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Business News of Thursday, 26 May 2016

Source: B&FT

Let’s look beyond intrusive inspections - Dr. Mbiah

Chief Executive Officer of the Ghana Shippers’ Authority (GSA), Dr. Kofi Mbiah, has indicated that the country will not be able to reap the benefits of containerised trade with intrusive inspections of goods at the ports.

He said: “Intrusive inspections of goods at the ports by Customs officials remains a major challenge to cargo trade in the country.

“As a country, we must go beyond that practice if the country could realise the benefits of containerised trade to support the growth of the economy,” he said in a presentation to the Transport Minister, Fifi Kwetey, on the operations of the authority.

Dr. Mbiah therefore appealed to the minister to push for the implementation of the Advanced Shipment Information (ASHI) as it will enhance risk assessment measures to cut down on intrusive examination to save shippers the cost of having to pay for demurrages due to seizure of containers.

According to him, the effective implementation of the system—as a component of the National Single Window—will help to secure government revenue, enhance goods profiling by way of advanced information on imports as well as lead to more reliable shipping data for statistical services.

Dr. Mbiah said: “With ASHI, government will be able to secure its revenue through quality data assurance, provide stress-free clearance and timely release of cargo to the shipper, and help government to make informed decisions based on reliable shipping data.”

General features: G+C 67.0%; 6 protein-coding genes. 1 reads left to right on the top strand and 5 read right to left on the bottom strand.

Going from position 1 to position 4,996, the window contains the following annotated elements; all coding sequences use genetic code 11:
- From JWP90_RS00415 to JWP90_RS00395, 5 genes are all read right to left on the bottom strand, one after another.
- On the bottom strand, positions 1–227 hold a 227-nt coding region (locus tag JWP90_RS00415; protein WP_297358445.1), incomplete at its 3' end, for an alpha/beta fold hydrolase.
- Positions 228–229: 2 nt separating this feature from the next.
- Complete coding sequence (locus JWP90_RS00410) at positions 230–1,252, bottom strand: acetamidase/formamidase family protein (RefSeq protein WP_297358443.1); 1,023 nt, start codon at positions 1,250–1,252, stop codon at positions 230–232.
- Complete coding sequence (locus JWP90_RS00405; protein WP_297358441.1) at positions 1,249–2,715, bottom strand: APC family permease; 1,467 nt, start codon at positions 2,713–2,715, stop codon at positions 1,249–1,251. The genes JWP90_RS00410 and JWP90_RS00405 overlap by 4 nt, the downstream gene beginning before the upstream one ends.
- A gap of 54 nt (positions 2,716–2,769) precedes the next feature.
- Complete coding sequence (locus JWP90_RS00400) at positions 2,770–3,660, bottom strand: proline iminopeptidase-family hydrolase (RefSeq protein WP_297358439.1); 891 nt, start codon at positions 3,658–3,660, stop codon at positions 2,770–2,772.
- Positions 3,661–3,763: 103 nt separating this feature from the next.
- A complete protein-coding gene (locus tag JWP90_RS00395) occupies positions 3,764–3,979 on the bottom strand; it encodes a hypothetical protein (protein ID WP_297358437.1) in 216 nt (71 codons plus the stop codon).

According to the shippers’ boss, GSA has a four-year strategic plan that seeks to fortify and enhance the image of the organisation, develop a comprehensive programme that will promote the interest of shippers, enhance infrastructure for shipper competitiveness as well as develop appropriate measures to broaden its revenue base while streamlining expenditure.

He said, in the bid to push shipper competitiveness, the authority will work to improve port infrastructure, leverage technology to boost information flow and logistics solutions in line with the demands of the digital environment.

He indicated: “In the coming years, the GSA will seek to undertake new projects, especially in the areas of infrastructure and technology to improve services to shippers.”

Dr. Mbiah mentioned the proliferation of charges at the ports and unprofessional conducts by on the part of some shippers and agent specifically under-invoicing as key challenges undermining the sector.

He also implored the Transport Minister to help the authority to amends some of its bills before Parliament—including one that will remove the tax on transit goods to improve transit trade through the country’s corridors.